Woodstock Illinois: Opera House, Courthouse in Autumn Plus “Groundhog Day” Winter Scene

The classic 1993 film “Groundhog Day” allegedly filmed in Punxsutawney and Gobbler’s Knob Pennsylvania was in reality mostly filmed 575 miles away, in Woodstock, Illinois.

The feature image is of the Woodstock Opera House that appears in many scenes.

The town square is nice and there are a lot of good restaurants.

Here’s a Walking Tour of Downtown Woodstock.

The Legend

Each year, on February 2, Groundhog Punxsutawney Phil, a long-time resident of Punxsutawney, Pennsylvania, comes out of his home in Gobbler’s Knob (about 2 miles east of town) to predict the weather for the rest of winter. In front of all the townfolks and thousands of his followers from all over the world, Phil looks for his shadow. If he sees his shadow, there will be six more weeks of winter weather. If he does not see his shadow, spring will be coming early this year.

Feature Image Details

For the feature image, I used a Canon TS-E 24mm f/3.5 L Tilt-Shift Lens at ISO 400, 1/15 of a second at F16.

This is a fixed focal length lens, not a zoom.

It has tilt/shift capability that I primarily use in shift mode. If you are familiar with the unsightly effect of pointing up at trees or buildings, you can correct that distortion by shifting the lens up rather than pointing the camera up.

Tips

  • This Opera House image requires patience and lots of it. I camped out for hours in one spot, shooing away any cars that tried to park in front of the building. Everyone cooperated. Most cooperated happily, one reluctantly. The cars to the right were there all day. Had they been parked in front of the building, the image would have bee ruined.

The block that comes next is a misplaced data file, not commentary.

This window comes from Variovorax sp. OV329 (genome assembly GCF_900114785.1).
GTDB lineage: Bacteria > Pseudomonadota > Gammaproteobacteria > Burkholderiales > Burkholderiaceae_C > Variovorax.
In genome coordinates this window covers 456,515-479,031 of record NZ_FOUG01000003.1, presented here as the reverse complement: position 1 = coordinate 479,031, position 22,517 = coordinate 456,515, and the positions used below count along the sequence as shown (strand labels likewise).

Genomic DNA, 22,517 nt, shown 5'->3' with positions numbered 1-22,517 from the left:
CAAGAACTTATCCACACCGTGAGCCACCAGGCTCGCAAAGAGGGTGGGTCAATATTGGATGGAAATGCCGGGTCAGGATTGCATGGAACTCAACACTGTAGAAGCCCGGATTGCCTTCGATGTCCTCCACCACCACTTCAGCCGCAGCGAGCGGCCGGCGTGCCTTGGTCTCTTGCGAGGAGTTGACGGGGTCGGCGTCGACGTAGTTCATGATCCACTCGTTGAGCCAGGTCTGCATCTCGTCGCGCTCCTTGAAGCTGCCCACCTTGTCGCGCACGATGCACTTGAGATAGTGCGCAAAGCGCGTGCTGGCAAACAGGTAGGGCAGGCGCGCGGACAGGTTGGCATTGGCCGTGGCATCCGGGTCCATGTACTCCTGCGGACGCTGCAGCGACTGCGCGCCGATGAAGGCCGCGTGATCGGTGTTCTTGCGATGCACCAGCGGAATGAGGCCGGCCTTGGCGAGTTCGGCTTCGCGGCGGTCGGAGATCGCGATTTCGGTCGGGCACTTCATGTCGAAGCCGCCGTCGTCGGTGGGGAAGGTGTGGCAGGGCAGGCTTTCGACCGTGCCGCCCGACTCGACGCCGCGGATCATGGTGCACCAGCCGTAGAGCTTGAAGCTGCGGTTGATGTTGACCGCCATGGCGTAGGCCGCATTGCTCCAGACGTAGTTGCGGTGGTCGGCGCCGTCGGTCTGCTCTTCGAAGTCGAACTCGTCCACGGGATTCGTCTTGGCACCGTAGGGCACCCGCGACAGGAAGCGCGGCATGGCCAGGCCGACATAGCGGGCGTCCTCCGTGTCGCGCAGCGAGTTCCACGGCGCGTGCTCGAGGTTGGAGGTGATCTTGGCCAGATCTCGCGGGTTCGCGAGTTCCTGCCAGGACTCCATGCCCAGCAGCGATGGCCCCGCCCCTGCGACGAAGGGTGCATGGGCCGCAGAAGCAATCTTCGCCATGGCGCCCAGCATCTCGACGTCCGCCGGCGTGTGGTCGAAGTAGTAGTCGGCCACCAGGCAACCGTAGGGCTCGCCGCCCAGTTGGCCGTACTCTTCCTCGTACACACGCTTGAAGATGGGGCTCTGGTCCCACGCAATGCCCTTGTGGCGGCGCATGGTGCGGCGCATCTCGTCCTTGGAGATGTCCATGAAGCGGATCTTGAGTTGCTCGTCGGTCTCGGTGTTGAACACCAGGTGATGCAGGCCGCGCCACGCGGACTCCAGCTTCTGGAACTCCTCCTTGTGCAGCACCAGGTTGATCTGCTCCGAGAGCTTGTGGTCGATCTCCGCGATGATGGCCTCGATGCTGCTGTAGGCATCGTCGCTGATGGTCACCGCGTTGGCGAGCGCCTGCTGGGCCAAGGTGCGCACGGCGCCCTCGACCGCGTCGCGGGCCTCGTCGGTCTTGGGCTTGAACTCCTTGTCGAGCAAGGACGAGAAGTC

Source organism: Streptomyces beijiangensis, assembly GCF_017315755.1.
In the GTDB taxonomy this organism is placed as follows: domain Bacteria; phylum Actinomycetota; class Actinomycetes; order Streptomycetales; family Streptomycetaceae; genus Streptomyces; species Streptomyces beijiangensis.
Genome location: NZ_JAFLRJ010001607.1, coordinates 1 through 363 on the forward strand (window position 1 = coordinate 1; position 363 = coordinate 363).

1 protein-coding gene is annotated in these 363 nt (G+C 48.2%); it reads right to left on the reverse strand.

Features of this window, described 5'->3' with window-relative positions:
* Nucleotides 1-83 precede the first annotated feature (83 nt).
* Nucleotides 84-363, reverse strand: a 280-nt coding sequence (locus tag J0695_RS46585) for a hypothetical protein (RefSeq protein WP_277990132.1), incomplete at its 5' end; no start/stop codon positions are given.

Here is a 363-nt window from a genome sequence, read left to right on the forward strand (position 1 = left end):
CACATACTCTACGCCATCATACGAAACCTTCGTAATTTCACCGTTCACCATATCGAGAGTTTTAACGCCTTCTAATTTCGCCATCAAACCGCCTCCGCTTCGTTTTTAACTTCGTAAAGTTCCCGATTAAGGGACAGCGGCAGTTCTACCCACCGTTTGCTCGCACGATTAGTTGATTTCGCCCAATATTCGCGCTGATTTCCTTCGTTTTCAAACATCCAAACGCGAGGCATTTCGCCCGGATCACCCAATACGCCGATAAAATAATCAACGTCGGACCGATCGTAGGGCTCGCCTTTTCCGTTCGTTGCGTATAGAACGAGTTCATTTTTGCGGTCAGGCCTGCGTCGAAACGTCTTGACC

• I took this shot mid-week. Forget about having a clear view on Friday or Saturday, or for that matter almost anytime you are not shooing cars away.
  • A sunny day works well but you need to know how to bring out shadow details.
  • In Autumn, this scene is mostly backlit but right at sunset expect extreme sidelight. There were some high thin clouds that helped even out the light.

Here are some images of the courthouse as seen from the town square.

 

Winter Scene

I took the Winter scene with the Canon TS-E 24mm f/3.5 L Tilt-Shift Lens as well. Canon also makes a 17mm f/4L Tilt-Shift Lens.

I have both lenses now but only had the 24mm version when I made those images.

If choosing between the two T/S lenses, take opt for the 17mm lens. You can always crop, but it is difficult to add what isn’t captured.

Equipment List

Those interested in my equipment and recommendations can find it here: Mish’s Equipment List.

Other Illinois Destinations

  1. Horseshoe Lake, Illinois Sunrise, Bald cypress and Tupelo trees
  2. Apple River Canyon State Park, Illinois
  3. Garden of the Gods: Shawnee National Forest, Illinois

I have an entire series on Starved Rock State Park.

Click on the link for a search, or better yet, scroll through my Mish Moments Home Page until you find them.

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Mike “Mish” Shedlock

Garden of the Gods: Shawnee National Forest, Illinois

Our Illinois tour continues with a look a the Garden of the Gods in the Shawnee National Forest in extreme Southern Illinois.

More than 320 million years ago, the wind and rain patiently started to chisel away at large deposits of sedimentary rock located in what is now, Shawnee National Forest. Over the years, the elements have sculpted stunning, extraordinary rock formations.

There are 5.5 miles of hiking trails at this spot with many more trails nearby. I would rate the trails to the images shown in this article as easy for almost everyone but those in a wheelchair. The feature shot and the images below are a half-mile or less from the parking lot.

Feature Image Details

For the image, I used a Canon 16-35MM F4 L Lens at 28mm, for 1/13 of a second at ISO 250, f16.

Tips

  • This is an easy shot. 28mm is not extreme. Anyone can take this image with almost any camera.